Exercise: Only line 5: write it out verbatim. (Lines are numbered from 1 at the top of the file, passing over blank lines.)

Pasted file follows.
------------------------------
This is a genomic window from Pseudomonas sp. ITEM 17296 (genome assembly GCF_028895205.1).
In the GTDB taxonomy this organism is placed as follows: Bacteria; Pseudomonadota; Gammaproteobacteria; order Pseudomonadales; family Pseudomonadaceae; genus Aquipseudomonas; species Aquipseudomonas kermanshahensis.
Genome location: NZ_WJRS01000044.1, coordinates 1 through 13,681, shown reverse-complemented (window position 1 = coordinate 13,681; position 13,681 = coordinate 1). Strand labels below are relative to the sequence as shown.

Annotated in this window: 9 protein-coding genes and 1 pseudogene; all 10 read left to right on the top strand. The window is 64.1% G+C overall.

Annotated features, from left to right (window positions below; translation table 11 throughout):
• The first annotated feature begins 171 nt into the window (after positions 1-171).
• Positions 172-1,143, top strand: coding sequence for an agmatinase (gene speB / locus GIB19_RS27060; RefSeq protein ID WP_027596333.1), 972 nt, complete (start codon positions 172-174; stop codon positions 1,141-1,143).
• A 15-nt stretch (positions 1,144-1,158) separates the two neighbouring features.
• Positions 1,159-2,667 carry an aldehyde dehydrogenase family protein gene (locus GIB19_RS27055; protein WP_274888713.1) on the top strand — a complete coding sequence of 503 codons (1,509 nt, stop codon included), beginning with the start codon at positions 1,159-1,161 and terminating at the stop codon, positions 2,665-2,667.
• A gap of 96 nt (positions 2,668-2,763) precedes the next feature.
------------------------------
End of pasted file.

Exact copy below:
Annotated features, from left to right (window positions below; translation table 11 throughout):